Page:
Ok so last night before heading to bed, I finally felt brave enough to click that “Upgrade to 8.04 LTS” button that’s been sitting in my Ubuntu 7.10 Update Manager for a month or two. This first part was relatively painless: About a gig worth of files downloaded, unzipped, installed, some packages uninstalled, some questions about overwriting a couple config files. However, today was the fun stuff where I actually tried to get it all working again.

The system naturally required a reboot. Upon doing so, I got to my grub menu where it took me a minute to think of why it was still called “Ubuntu 7.10”: I had installed the grub menu long ago in ages past when I was using OpenSUSE and hadn’t updated the menu.lst file yet on that partition. Oh well, it was a simple naming change – – I could just do that later, right?

Anyway, upon finally booting up into Ubuntu, I was greeted with a dumping out to a full-screen console, then flickering black, then dumping back to full-screen console, then black a couple times more. Next, a warning that the display was not configured properly and would be operating in low resolution mode, then finally into a 800×600 Gnome desktop.

Once things settled down, attempting to change the screen resolution presented me with an error dialog stating: “The X Server does not support the XRandR extension…”. I was not alone.

Doing a bit of web research, I thought I’d attempt to install the nVidia driver from nVidia themselves:

Woops – nVidia warns me that the X-Server can’t be running. Ok: sudo /etc/init.d/gdm stop. Bye-bye nice warm and fuzzy windows and try it again…

Woops – nVidia says that the compiler used to compile my kernel (gcc 4.1) does not match the current compiler (gcc 4.2). Hm, that’s odd but ok, temporarily remap the “gcc” symlink to /usr/bin/gcc-4.1. Try again…

Woops – nVidia says that I don’t have the Linux kernel source. Ok: sudo apt-get install linux-source and the 2.6.24 kernel source is downloaded and installed. Try again…

Woops – nVidia warns me that the kernel source is still not installed for my kernel. Hmm: uname -r and it tells me the kernel version is 2.6.22. Whah? I confirm from sources on the web that Ubuntu 7.10=2.6.22 and that Ubuntu 8.04=2.6.24… so why is it booting up attempting to use the 2.6.22 kernel?

Yep, you guessed it: The grub menu that I installed years ago in my OpenSUSE partition of course had no idea that I have upgraded my Ubuntu system. It was still invoking the operating system using the 7.10 kernel and bad things were happening (my guess: the nVidia driver had been upgraded to support “recent Linux 2.6 kernels” and my old kernel just didn’t cut the mustard).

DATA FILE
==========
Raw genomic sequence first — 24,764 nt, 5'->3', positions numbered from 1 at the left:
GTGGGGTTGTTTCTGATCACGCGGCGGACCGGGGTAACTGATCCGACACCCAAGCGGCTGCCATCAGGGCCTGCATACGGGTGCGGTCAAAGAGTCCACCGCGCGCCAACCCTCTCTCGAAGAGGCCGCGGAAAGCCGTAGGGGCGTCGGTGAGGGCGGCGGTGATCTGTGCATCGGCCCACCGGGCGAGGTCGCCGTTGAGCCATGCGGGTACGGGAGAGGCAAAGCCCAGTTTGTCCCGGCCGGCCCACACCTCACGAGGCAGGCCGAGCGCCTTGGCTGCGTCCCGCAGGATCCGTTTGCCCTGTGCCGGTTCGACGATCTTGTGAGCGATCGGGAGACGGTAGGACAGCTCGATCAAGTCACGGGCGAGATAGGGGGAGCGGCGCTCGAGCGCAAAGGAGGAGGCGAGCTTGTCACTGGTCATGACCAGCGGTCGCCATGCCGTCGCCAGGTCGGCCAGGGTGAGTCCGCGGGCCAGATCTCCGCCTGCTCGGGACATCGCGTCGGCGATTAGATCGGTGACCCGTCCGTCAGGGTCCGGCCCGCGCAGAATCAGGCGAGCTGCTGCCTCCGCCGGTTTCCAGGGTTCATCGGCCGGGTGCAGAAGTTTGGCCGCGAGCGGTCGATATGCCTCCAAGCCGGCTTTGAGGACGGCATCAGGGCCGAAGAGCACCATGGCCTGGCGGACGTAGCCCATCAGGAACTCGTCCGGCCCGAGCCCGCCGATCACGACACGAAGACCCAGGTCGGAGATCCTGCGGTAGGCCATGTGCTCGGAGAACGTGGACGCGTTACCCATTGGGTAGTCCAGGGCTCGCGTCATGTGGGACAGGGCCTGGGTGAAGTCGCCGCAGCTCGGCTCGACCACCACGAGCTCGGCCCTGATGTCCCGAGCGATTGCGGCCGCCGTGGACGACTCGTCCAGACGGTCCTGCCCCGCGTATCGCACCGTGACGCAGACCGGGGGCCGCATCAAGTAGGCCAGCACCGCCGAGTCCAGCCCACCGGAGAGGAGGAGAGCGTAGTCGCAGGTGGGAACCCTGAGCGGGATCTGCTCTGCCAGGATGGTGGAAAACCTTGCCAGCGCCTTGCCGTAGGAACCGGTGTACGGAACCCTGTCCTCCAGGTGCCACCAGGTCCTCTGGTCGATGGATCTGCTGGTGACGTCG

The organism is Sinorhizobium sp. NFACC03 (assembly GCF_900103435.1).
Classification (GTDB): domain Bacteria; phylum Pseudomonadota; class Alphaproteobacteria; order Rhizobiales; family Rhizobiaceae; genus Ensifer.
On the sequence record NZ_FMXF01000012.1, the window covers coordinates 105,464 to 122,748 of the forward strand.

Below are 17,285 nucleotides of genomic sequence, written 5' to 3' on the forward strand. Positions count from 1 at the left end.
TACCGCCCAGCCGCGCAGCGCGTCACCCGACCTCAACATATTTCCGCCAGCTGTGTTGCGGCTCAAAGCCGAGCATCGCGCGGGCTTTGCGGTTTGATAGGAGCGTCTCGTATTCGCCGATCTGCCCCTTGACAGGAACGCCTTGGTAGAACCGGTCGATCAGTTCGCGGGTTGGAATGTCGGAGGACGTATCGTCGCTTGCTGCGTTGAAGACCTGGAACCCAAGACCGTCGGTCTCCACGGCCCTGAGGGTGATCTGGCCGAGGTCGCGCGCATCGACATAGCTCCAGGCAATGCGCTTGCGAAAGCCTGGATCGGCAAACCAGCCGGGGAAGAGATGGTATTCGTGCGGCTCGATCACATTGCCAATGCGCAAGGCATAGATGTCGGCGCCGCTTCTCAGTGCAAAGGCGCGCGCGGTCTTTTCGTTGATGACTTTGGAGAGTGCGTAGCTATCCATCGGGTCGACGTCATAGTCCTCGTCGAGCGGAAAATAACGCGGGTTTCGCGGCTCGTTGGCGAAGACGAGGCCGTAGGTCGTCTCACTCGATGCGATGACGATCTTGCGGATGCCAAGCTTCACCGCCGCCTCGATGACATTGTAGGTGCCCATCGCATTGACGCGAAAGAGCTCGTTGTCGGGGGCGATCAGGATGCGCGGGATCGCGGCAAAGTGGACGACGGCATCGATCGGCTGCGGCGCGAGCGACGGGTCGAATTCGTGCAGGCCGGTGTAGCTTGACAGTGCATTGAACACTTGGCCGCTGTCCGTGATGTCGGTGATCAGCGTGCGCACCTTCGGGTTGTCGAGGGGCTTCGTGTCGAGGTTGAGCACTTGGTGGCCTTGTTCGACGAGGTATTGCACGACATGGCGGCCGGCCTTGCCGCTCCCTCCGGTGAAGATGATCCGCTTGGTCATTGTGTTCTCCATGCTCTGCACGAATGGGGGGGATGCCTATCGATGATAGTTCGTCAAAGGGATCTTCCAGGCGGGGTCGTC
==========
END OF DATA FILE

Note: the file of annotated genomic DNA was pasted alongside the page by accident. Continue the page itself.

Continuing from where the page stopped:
So… spend 15 mins re-learning how grub works and finding the menu file, then change the …/boot/grub/menu.lst file on that OpenSUSE partition from:

title ubuntu-7.10

root (hd1,7)

kernel /boot/vmlinuz-2.6.22-14-generic root=...

initrd /boot/initrd.img-2.6.22-14-generic



title ubuntu-8.04

root (hd1,7)

kernel /boot/vmlinuz-2.6.24-22-generic root...

initrd /boot/initrd.img-2.6.24-22-generic


Reboot and now I’m back in business (the display is fine).

So now I have to decide if installing grub on Ubuntu and copying over the menu and overwriting the old OpenSUSE grub install on the master boot record is worth the risk/pain or what…

Well, I thought it was a funny story anyway.

§511 · December 9, 2008 · Linux, Software, Technology · Tags: , , , · [Print]

4 Comments to “From Gibbon to Heron…”

  1. Hrish Thota says:

    Do you use your computer to do work?

    Or do you do work to use your computer?

  2. A little bit of both, actually πŸ˜‰

    I guess the question I ask myself is – how much did that work cost me? I’d say somewhere between $130 and $220

  3. Mauriat says:

    I don’t even know where to begin πŸ™‚

    1. You used the Nvidia drivers directly from their site? Doesn’t Ubuntu provide pre-packaged drivers through some repo?

    2. The gcc mismatch should have been a red-flag. If ever you see such a warning you should have checked the kernel you booted right away. Rookie mistake. — However modifying symlinks is even worse. Multiple compilers on a system is very common. It is better to set some env variable to set the compiler you wish to use. Either that, or just pass as an argument to the Makefile.

    3. Finally the most important take away: learn to chainload! If I were you I would have made the OpenSUSE grub on the MBR chainload the grub on (hd1,7). That way you are never bound to continuously modify the grub config on the MBR. Whatever bootloader exists on the chainloading partition will work (even if it is Windows). And this is a 1 time change: once setup you will never do it again, just make sure whatever OS you install installs grub (or lilo) to the “root /” partition, NOT the MBR. (FYI: This is the only way I can manage 9 OS’s)

    I mean Linux is, like, so easy. πŸ™‚

  4. @Mauriat: Chainloading sounds like what I want – I’ll have to look into it, thanks. You’ll probably be getting some emails from me eventually πŸ˜‰

    For the nVidia drivers – yes, Ubuntu provides those, but I thought maybe there was some problem with the provided drivers (based on a quick Google search) so I figured I would give it a shot.

    For the symlink thing, the nVidia installer _DID_ suggest changing the CC env variable, but I couldn’t figure out how to get that to take (I tried “export CC=/usr/bin/gcc-4.2”, but the installer didn’t seem to like that), so I tried the temporary technique of changing the symlink. Of course I changed it back right away once I figured out what was really going on.